Heuristics are simple, yet effective, strategies that people use to make decisions. Because heuristics do not require all available information, they are thought to be easy to implement and to not tax limited cognitive resources, which has led heuristics to be characterized as fast-and-frugal. We question this monolithic conception of heuristics by contrasting the cognitive demands of two popular heuristics, Tallying and Take-the-Best. We contend that heuristics that are frugal in terms of information usage may not always be fast because of the attentional control required to implement this focus in certain contexts...
May 29, 2017: Journal of Experimental Psychology. Learning, Memory, and Cognition
https://www.readbyqxmd.com/read/28557502/common-modality-effects-in-immediate-free-recall-and-immediate-serial-recall
#12
Rachel Grenfell-Essam, Geoff Ward, Lydia Tan
In 2 experiments, participants were presented with lists of between 2 and 12 words for either immediate free recall (IFR) or immediate serial recall (ISR). Auditory recall advantages at the end of the list (modality effects) and visual recall advantages early in the list (inverse modality effects) were observed in both tasks and the extent and magnitude of these effects were dependent upon list length. Both tasks displayed modality effects with short lists that were large in magnitude but limited to the final serial position, consistent with those observed in the typically short lists used in ISR, and both tasks displayed modality effects with longer lists that were small in magnitude and more extended across multiple end-of-list positions, consistent with those observed in the typically longer lists used in IFR...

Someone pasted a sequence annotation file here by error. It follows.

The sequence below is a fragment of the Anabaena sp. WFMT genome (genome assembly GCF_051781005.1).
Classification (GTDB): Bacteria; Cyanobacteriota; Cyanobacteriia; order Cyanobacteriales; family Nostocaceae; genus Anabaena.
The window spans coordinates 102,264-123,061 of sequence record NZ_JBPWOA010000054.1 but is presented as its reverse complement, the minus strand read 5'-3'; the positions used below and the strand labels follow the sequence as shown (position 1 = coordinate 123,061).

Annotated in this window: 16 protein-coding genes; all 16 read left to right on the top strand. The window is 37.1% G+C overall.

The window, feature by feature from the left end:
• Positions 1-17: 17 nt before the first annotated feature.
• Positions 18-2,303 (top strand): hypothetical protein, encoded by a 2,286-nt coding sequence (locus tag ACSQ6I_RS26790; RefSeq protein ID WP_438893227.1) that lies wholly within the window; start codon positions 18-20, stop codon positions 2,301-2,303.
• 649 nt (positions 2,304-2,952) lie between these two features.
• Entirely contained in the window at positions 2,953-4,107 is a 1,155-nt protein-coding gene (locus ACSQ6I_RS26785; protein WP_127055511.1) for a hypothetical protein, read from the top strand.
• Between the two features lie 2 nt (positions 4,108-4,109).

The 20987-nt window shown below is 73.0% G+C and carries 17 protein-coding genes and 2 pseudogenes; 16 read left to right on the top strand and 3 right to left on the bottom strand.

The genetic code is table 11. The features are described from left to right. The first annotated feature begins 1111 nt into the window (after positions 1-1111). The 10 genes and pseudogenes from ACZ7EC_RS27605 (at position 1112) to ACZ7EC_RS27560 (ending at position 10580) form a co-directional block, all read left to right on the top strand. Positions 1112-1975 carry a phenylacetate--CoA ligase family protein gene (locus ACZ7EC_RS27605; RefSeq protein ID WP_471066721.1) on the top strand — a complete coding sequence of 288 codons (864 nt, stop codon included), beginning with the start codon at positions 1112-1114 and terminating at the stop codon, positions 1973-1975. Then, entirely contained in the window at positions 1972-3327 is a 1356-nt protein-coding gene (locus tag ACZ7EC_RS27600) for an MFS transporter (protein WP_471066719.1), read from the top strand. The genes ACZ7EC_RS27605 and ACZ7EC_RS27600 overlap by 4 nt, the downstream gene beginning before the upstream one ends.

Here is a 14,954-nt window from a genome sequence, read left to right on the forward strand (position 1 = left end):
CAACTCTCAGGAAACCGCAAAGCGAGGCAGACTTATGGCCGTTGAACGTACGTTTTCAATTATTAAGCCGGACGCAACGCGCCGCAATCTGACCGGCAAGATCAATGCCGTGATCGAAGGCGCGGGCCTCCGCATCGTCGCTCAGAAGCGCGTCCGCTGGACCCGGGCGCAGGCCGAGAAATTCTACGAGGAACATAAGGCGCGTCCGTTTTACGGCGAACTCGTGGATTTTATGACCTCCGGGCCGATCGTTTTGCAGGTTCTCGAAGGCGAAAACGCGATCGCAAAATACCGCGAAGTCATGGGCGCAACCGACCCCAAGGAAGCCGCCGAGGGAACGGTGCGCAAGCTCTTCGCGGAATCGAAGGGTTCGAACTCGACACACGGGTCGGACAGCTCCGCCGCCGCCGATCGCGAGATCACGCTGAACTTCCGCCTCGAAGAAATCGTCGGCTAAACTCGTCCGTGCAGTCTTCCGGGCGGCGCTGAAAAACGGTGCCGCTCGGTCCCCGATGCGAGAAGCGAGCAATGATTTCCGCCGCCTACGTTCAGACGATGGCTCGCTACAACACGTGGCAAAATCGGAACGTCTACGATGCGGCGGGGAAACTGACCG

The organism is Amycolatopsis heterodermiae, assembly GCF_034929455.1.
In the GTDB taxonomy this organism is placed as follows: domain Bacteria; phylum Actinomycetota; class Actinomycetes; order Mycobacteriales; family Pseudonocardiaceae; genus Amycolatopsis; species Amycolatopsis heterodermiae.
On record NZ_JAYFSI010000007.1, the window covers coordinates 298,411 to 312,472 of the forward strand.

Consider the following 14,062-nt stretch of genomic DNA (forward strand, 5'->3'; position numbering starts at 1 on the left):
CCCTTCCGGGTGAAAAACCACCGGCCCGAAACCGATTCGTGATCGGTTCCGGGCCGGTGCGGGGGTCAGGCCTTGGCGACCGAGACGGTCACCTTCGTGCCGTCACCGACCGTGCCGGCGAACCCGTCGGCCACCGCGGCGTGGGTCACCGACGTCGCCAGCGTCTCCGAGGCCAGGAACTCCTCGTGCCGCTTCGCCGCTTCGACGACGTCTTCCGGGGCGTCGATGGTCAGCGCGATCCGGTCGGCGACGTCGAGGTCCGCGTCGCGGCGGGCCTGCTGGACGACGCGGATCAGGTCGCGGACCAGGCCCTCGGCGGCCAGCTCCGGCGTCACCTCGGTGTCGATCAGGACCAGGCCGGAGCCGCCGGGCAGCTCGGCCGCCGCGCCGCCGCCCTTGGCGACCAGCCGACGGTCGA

May 29, 2017: Journal of Experimental Psychology. Learning, Memory, and Cognition
https://www.readbyqxmd.com/read/28557501/support-from-the-morphological-family-when-unembedding-the-stem
#13
Elisabeth Beyersmann, Jonathan Grainger
Recent research investigating embedded stem priming effects with the masked priming paradigm and pseudoword primes (e.g., quickify-quick) has shown that priming effects can be obtained even when the embedded target word is followed by a non-morphological ending (e.g., quickald-quick). Here we examine the specific nature of such priming effects by testing whether they are modulated by morphological family size. We reasoned that if the effects are driven by pre-lexical orthographic processing then they should not be influenced by the family size of the embedded target word...
May 29, 2017: Journal of Experimental Psychology. Learning, Memory, and Cognition
https://www.readbyqxmd.com/read/28557500/do-the-effects-of-working-memory-training-depend-on-baseline-ability-level
#14
Jeffrey L Foster, Tyler L Harrison, Kenny L Hicks, Christopher Draheim, Thomas S Redick, Randall W Engle